Never then let us flee from poverty as an evil, for it is the procurer of heaven. Again, let us never follow riches as a good; for they are the ruin of such as walk unwarily, but in everything directing our eyes to God, let us, as occasion requires, use those gifts which He has vouchsafed us, both strength of body, and abundance of money, and every other gift; for it is unnatural that we, who have our being for Him, should make these things serviceable to others, yet not to Him who has made us He formed thine eye: make it serviceable to Him, not to the devil. But how serviceable to Him? By contemplating His creatures and praising and glorifying Him, and by withdrawing it from all gaze at women. Did He make thy hands? Preserve them for His use, not for the devil, not putting them out for robbery and rapine, but for His commandments and for good deeds, for earnest prayers, for holding out help to the fallen.
14 What good is it, my brothers and sisters, if someone claims to have faith but has no deeds? Can such faith save them? 15 Suppose a brother or a sister is without clothes and daily food. 16 If one of you says to them, “Go in peace; keep warm and well fed,” but does nothing about their physical needs, what good is it? 17 In the same way, faith by itself, if it is not accompanied by action, is dead.
When we consider our faith, our works must accompany it. If you have faith, but do not do works, your faith is dead. As we reflect on the Spirituality of Stewardship, consider all of the ways that you can contribute to your works through Time and Talents. Can you help clean the Church after the Liturgy? Can you organize a trip for the young adults to a local monastery? Can your family volunteer for a Habitat project? Can you identify someone in need and purchase/deliver a Thanksgiving meal to them? Small works can have a big impact on you, on those that you serve and on your Salvation. Make the commitment today!
The Stewardship of Spirituality
One area in our lives that requires very serious attention is the passions. These include pride, greed, lust, anger, gluttony, envy and sloth. Our Stewardship relates to how we give of our Time, Talents and Treasures to avoid and defeat these seven grievous sins. Each day we are challenged and each day we must put our pride aside, take less than we need, not desire items that we cannot have, only be angry at the devil, avoid overconsumption (and not just food), not feel animosity when someone else is blessed and not be lazy. This is very difficult but can be overcome with humility, liberality, chastity, mildness, temperance, happiness and diligence. No one said it would be easy, but it is necessary for our Salvation.
But let us not regard only the punishment appointed for him, but let us look to this other point too, lest we ourselves also be unawares to ourselves doing the same things. For to this servant are they like, who have money, and give not to the needy. For thou too art steward of thine own possessions, not less than he who dispenses the alms of the church. As then he has not a right to squander at random and at hazard the things given by you for the poor, since they were given for the maintenance of the poor; even so neither mayest thou squander thine own. For even though thou hast received an inheritance from thy father, and hast in this way all thou possessest: even thus all are God’s.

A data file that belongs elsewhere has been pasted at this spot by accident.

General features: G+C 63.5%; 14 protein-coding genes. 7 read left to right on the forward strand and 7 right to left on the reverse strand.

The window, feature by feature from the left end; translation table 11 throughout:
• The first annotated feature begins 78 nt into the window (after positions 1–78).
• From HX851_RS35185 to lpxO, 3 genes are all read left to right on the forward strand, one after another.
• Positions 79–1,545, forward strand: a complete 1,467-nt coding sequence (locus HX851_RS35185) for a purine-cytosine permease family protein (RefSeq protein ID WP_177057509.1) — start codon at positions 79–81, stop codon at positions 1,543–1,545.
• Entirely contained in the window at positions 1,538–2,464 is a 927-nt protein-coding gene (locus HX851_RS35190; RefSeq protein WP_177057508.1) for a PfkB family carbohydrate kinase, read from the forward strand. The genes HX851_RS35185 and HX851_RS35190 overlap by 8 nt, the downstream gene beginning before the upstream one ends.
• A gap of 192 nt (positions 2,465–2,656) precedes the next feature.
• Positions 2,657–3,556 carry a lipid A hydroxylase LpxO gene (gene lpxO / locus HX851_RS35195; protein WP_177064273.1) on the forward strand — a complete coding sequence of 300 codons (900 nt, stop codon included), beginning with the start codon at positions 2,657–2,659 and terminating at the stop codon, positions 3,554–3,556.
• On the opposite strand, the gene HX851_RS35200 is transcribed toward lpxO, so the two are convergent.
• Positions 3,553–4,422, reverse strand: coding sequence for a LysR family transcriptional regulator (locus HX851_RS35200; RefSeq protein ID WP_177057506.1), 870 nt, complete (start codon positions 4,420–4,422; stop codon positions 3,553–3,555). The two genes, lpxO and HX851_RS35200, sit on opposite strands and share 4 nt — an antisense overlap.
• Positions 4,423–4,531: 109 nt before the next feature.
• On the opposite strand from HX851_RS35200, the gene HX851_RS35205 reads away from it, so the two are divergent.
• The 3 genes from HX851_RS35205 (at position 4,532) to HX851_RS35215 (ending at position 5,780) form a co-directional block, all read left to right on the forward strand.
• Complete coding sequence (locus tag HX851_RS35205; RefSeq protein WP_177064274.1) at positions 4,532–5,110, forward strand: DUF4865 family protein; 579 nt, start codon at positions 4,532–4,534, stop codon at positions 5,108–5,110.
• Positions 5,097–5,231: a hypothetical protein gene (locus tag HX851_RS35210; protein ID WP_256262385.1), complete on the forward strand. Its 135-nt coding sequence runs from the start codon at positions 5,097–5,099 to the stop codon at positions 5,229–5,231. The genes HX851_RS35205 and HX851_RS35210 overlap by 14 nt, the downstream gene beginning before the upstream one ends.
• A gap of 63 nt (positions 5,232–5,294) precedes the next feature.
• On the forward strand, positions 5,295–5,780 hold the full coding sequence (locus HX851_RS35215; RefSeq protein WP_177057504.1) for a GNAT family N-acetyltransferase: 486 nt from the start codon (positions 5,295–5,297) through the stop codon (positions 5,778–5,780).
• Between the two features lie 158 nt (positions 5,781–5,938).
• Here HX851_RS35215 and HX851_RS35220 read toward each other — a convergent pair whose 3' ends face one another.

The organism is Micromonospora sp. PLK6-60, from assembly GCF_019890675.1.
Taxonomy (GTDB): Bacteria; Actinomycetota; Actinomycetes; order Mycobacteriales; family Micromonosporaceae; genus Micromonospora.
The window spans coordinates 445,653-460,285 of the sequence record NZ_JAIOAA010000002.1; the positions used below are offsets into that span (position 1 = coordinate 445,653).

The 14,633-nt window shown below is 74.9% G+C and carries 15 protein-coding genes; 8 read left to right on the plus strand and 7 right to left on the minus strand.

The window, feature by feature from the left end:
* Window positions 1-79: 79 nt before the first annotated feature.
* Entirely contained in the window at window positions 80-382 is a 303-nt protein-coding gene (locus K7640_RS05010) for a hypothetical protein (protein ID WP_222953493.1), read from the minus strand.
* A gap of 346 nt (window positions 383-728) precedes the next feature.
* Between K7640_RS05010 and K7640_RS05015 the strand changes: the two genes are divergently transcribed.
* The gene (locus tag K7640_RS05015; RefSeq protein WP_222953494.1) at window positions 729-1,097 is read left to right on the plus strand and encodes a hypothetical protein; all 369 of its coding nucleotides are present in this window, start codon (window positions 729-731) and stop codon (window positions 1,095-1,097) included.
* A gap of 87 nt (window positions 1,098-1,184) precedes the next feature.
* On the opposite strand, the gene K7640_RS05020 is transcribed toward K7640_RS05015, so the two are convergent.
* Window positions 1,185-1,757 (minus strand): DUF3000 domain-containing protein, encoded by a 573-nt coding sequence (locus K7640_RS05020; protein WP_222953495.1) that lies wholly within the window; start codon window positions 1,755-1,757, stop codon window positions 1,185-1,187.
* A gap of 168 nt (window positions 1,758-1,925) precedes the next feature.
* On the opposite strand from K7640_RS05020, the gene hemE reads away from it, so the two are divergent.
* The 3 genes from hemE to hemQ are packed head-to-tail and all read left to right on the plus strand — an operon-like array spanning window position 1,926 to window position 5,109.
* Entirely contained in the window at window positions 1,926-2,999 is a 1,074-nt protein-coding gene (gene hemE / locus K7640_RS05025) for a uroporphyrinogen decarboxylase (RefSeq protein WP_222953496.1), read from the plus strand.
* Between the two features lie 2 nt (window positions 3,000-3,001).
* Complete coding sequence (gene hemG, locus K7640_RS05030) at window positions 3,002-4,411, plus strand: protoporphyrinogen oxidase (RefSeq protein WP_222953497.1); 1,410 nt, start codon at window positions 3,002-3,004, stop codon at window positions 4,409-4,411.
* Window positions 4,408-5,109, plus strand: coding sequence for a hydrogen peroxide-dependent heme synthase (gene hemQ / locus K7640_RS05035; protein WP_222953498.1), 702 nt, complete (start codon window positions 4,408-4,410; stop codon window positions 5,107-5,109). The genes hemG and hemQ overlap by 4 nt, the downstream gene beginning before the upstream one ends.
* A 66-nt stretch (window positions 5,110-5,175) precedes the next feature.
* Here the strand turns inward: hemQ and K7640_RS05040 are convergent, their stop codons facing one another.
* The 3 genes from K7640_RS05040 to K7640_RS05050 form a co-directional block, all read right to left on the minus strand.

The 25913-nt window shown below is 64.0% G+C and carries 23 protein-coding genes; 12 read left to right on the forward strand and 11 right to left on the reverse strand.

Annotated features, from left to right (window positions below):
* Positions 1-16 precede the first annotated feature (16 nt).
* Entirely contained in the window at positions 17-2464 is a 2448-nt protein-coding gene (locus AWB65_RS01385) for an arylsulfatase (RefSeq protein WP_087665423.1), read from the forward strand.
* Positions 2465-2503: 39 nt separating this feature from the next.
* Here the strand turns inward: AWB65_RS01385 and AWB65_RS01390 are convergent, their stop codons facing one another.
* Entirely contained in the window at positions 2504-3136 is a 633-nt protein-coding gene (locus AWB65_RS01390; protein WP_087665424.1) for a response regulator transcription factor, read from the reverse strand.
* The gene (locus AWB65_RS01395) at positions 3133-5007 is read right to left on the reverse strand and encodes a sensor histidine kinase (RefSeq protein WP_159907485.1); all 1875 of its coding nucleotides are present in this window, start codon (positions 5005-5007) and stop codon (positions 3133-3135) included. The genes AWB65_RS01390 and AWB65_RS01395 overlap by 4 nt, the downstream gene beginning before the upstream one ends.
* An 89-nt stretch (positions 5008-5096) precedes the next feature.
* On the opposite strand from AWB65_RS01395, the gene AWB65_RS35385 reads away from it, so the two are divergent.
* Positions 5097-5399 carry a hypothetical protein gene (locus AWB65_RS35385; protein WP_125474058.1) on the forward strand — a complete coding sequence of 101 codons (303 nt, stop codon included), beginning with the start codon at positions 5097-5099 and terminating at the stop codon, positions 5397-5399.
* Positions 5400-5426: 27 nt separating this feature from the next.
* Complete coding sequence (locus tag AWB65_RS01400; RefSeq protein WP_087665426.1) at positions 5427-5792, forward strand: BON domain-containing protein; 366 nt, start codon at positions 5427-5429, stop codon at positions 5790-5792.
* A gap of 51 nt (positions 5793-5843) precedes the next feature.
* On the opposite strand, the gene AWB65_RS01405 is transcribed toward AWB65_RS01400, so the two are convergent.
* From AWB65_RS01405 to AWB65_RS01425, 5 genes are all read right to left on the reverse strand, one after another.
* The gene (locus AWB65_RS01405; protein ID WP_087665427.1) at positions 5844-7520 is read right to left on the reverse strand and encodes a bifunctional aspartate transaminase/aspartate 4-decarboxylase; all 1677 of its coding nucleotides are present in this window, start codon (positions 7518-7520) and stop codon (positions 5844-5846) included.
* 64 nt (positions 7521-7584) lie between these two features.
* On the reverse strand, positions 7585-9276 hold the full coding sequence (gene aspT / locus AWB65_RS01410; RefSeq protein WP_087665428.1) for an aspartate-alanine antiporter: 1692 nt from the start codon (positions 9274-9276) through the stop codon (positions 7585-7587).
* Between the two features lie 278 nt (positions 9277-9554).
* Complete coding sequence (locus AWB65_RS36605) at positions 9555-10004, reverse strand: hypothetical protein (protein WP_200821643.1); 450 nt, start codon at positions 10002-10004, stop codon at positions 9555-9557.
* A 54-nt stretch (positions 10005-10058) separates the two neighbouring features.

Tomorrow is the first day of the Ecclesiastical New Year – a time for new beginnings, the return to school and preparation for the Advent season. As I drove with my 90 year old mother yesterday, we reflected on the past, the cold September weather and that the holidays were right around the corner (Christmas ads are out already.) What I also reflected on is this is a time for a new beginning and as Orthodox Christians, we are blessed with this opportunity every day!
This time is also an opportunity to focus on our Spirituality as part of Stewardship. Small changes make a big impact. Consider ways that you and your family can participate. For example, pray together in the morning and evening and include list of those family members and friends that are in need. Read the Scriptures each day. Specific Epistle and Gospel readings are found in the Church calendar. By experiencing the lives of Christ, the Saints and the Apostles, we will understand what it is to live “Christ like” and be better prepared for our daily activities.
As we look forward to the fall months and prepare for the birth of our Savior, let us also consider small changes that will help us become Christ like.
And by this he shows another point also, that to have given alms does not secure its being accepted. For when anyone gives it constrainedly, or out of unjust gains, or for vanity, the fruit of it is gone.
A Steward of God is one who realizes that all is God’s and that the beholder is simply a temporary financial minister. Our conscious must dictate our financial support of our Church. With Stewardship, we must return to God only what is His. We are called upon to be caretakers and stewards of these gifts. “The earth is the Lord’s and the fullness hereof.” Stewardship is learning how to be responsible and concerned caretakers of Christ’s Church. It is our active commitment to use all our Time, Talent, and Treasure for the benefit of humankind. Stewardship is caring for the needs of others. Remember your Church and complete your 2015 Stewardship commitment during the beginning of the Ecclesiastical New Year.